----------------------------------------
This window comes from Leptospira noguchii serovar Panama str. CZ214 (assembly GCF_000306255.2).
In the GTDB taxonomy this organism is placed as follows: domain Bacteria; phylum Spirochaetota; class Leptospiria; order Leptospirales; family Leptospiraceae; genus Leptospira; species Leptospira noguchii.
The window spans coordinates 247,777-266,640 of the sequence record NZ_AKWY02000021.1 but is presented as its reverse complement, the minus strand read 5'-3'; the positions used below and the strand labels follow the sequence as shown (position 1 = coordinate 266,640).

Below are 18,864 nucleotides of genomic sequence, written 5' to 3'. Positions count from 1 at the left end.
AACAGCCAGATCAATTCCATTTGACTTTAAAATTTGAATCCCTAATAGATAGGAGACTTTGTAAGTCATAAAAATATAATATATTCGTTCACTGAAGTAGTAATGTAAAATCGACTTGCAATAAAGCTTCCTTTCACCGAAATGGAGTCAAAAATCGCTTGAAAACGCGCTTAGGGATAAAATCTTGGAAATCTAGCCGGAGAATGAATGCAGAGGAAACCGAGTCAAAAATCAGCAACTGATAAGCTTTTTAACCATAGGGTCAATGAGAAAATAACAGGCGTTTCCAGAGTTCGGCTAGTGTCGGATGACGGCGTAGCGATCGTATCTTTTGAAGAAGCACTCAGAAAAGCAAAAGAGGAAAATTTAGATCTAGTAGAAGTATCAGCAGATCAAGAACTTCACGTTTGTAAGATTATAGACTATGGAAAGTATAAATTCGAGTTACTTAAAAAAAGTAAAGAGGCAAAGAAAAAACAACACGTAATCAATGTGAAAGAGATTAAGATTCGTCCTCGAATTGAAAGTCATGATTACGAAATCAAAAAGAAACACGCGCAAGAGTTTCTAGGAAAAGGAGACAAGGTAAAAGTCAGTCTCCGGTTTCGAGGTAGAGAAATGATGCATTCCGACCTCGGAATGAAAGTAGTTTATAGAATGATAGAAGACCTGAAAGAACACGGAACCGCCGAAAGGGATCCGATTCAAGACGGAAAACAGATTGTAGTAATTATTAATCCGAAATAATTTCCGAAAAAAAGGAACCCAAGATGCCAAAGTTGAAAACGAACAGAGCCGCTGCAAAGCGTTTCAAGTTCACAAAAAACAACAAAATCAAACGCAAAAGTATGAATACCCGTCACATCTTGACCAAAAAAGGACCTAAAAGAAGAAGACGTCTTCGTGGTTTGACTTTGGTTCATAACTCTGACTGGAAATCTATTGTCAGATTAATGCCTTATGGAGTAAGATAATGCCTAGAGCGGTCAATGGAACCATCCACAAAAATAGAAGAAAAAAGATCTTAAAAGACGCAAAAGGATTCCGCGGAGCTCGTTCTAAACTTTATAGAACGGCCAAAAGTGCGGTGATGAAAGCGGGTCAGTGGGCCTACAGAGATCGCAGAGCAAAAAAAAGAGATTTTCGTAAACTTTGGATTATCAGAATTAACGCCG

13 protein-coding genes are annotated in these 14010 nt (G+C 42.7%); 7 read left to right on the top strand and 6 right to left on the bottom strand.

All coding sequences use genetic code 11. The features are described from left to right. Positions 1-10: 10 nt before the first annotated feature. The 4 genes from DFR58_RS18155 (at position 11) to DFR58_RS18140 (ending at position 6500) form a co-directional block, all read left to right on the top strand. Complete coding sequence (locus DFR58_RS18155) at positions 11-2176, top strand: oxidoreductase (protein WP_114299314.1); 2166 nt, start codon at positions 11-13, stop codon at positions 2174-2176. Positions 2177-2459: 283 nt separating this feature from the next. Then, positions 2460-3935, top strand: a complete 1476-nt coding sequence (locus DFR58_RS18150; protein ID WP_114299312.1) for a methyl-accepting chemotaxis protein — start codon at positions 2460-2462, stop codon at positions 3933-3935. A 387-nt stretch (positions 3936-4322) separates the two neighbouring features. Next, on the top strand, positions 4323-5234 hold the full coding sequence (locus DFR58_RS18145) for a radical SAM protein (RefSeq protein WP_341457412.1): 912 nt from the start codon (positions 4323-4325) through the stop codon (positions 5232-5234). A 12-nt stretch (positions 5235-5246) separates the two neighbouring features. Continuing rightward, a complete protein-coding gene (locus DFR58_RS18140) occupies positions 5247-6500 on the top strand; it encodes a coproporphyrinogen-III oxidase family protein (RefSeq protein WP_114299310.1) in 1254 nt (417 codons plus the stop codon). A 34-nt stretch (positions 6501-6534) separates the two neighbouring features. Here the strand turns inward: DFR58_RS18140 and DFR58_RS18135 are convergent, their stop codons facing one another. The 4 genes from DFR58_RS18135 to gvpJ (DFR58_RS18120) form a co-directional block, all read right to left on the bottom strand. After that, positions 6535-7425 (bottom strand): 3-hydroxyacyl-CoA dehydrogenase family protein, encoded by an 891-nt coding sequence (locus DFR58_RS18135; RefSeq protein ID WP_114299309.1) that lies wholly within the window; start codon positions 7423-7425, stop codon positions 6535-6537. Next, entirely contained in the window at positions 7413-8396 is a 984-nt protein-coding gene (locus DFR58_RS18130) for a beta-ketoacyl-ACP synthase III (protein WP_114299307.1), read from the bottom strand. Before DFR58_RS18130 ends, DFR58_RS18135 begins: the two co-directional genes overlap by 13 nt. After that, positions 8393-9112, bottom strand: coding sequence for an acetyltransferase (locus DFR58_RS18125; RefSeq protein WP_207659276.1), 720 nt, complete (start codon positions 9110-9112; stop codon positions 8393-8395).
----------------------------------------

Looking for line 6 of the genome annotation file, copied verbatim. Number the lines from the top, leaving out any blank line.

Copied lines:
13 protein-coding genes are annotated in these 14010 nt (G+C 42.7%); 7 read left to right on the top strand and 6 right to left on the bottom strand.